Macedonia becomes Balkan Las Vegas: low standards and too much gambling
Games of chance are booming in the country. The investigation by CIJ SCOOP – Macedonia shows that from the famous Austrian casino Novomatic AG to the Turkish Princess Group, they are increasingly prevalent in all towns of the country. From 2009 to 2015 the Ministry of Finance in Macedonia licensed six casinos with 16 subsidiaries and a record 59 slot machine casinos
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(Note: Documents for all companies are attached on links to their names. To view them click on link DOCUMENTS)
Macedonia is at the bottom of the list of Balkan countries by foreign direct investments. Official figures show that in 2013 Macedonia attracted only 251 million Euros foreign investments, Montenegro 350 million, Bosnia and Herzegovina 300 million, while the same year Kosovo registered 259 million Euros.
However, not everything is so black. Games of chance are booming in the country. From 2009 to 2015 the Ministry of Finance in Macedonia licensed six casinos with 16 subsidiaries and a record 59 slot machine casinos.
“The greater the poverty, the bigger the number of betting shops and casinos”, says Dimko Kokaroski, former deputy finance minister and current professor at the Faculty of Economics in Prilep.
“The greater the poverty, the more people hope that some extra money can take them from the mud. Gambling has increased here. We have low standards and too much gambling”, he says.
The most attractive locations – places for gambling
Initiatives against this flood with newly open places for gambling are increasingly popping up. Many are bothered that the state allows these casinos to operate in the central areas of the cities, and require to be moved to the periphery, away from populated areas.
“I can say that in Prilep central locations are betting shops and casinos. The most beautiful locations in the city under Marko’s Towers are occupied by gambling industry”, said Professor Kokaroski.
Not only in Prilep but in almost all towns of Macedonia slot machine casinos are intensively opened, which attract the attention of passers-by with their spectacular lights that focus on the jackpot available.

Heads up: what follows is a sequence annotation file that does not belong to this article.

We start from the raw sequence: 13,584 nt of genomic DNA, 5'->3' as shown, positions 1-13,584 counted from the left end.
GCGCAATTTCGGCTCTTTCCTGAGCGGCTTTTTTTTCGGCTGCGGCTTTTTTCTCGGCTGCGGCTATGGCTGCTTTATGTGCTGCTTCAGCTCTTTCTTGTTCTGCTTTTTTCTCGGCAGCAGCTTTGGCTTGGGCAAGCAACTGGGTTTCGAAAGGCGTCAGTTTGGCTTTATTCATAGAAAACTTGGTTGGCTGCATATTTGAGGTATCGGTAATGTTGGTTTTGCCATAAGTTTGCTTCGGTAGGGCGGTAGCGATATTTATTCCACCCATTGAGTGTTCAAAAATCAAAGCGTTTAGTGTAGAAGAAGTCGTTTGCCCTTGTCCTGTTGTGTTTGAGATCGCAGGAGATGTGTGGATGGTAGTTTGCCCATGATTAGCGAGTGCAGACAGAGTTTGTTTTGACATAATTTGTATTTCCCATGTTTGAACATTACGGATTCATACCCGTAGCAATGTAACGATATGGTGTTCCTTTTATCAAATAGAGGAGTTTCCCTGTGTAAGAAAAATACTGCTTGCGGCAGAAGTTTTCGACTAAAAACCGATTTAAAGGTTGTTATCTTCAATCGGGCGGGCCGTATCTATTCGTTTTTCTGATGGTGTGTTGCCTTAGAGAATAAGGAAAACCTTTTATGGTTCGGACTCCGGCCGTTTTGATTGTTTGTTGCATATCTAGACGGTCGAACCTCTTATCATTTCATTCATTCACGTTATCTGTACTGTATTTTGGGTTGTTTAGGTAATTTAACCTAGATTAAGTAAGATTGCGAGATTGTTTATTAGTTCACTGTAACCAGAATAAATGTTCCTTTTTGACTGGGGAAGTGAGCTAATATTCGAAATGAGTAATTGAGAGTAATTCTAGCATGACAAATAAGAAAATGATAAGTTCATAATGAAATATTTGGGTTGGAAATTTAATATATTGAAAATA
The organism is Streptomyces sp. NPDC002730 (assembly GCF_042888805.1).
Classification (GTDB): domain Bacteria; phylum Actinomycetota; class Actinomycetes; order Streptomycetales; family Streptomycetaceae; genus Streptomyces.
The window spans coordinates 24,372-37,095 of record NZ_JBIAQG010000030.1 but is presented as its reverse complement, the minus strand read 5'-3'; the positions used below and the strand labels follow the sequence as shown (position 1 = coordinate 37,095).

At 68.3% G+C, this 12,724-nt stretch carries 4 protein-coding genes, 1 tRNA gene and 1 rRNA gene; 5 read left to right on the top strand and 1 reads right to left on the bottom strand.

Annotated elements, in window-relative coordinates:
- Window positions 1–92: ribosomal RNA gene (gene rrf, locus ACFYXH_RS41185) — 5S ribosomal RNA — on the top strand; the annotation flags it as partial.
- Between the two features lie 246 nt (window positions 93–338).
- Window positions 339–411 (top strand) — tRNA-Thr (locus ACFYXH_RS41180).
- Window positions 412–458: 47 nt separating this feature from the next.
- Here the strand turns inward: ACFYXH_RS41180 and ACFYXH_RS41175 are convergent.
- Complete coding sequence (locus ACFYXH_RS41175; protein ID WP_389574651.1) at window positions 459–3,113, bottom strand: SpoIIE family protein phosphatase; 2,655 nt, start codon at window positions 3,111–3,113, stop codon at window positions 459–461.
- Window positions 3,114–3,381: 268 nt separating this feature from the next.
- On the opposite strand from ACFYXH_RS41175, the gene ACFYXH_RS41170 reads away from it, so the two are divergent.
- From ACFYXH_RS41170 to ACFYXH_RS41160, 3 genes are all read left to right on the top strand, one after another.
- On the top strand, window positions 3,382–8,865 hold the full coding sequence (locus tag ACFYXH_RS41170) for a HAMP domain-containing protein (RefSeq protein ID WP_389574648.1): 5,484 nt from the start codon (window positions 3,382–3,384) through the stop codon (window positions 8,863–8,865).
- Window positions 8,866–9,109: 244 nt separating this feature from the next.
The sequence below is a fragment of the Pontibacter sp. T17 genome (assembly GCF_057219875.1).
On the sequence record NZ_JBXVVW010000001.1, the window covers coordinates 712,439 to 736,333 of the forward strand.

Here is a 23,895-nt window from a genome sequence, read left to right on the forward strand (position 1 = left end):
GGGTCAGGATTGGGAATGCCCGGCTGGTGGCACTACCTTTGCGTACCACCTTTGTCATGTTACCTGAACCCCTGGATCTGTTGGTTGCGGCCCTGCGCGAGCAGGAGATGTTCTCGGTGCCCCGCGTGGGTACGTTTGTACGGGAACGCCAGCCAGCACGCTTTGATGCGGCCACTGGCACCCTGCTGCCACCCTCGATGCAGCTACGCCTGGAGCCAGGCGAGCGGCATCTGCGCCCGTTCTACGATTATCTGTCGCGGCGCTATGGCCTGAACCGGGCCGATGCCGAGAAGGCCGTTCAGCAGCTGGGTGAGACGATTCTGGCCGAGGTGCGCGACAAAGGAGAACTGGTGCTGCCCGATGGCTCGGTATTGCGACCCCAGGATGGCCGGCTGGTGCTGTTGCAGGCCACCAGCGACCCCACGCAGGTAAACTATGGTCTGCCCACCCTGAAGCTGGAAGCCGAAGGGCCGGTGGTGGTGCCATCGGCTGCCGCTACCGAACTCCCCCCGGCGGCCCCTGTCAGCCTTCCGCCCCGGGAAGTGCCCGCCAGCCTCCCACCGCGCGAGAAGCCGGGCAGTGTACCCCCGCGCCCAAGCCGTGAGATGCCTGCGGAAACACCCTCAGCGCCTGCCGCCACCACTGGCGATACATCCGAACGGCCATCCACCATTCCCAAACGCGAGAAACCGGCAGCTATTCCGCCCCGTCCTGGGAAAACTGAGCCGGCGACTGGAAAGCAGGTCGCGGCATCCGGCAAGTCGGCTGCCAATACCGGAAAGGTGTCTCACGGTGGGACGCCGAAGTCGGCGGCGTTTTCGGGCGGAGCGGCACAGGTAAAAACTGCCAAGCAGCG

From the Ministry of Finance they say that casinos and slot machines are taxpayers as any other entities in the market.
“Organizers of games of chance in casinos, in accordance with Article 66 of the Law on games of chance and entertainment games, for organizing games of chance pay a special fee amounting to 20 percent, which is calculated on the difference between the amount paid in all the machines of the organizer and the paid amount of all machines, on a monthly basis”, it is said in the written response from the Ministry, received under the Law on Free Access to Information.
But Professor Kokaroski believes that licenses given for operation of companies that organize games of chance are income to the budget, and they will neither encourage nor develop the economy.
“We have a situation where 100 or 500 people bet in betting shops, and one person wins”, he says.
“All the research”, says Kokaroski, “shows that the poorest layers of the population go and pay in betting shops. These 500 people are poor, and betting today they are becoming poorer for 50 denars, only one person earns. So there is unjust redistribution of income and poverty increases”.
He believes that the social cost, as rise in alcoholism, drug addiction, domestic violence and crime, is much greater than the benefit that the society and the state have from charging income from licenses in the budget.
“Children, even very young, are in contact with gambling as a vice. Although prohibited by law, however, they enter betting shops etc. Later there is a need for special programs for resocialization of these children and it will cost the state money”, says Kokarovski.
Austrian companies and companies from countries with tax incentives, which are known as offshore financial centers, are the biggest players in the Macedonian market of games of chance. The growing interest in investing in this sector has contributed Macedonia to be called Balkan Las Vegas.
According to the documents available to SCOOP – Macedonia, the casino “Hit International” is owned by Kiro Kostovski from Skopje and the domestic company “Mint International” from Gevgelija. As owner of this company occurs the offshore company “Mint International Limited” based in the islands of St. Kitts and Nevis.
Casino “K.A.K” is owned by the company “Basan Holdings PTI LTD” from Australia and Macedonian citizen Ognen Cigovski.
“Makoten” is owned by “Austrian Gaming Industries GmbH”, a company owned by the group “Novomatic AG” from Austria. This Austrian company is the founder of the company “HTL Macedonia DOOEL Skopje”, which owns slot machines “Ma Gaming” and “Masterbet”. Novomatic group, which became known for the fact that in the period from 1997 to 2003 its director was the current enlargement commissioner Johannes Hahn, is present in Macedonia through the company “DHTCM DOOEL Skopje”, which gives machines, equipment and tangible goods under lease or by leasing.
Famous Formula 1 champion Niki Lauda is a brand ambassador of Novomatic.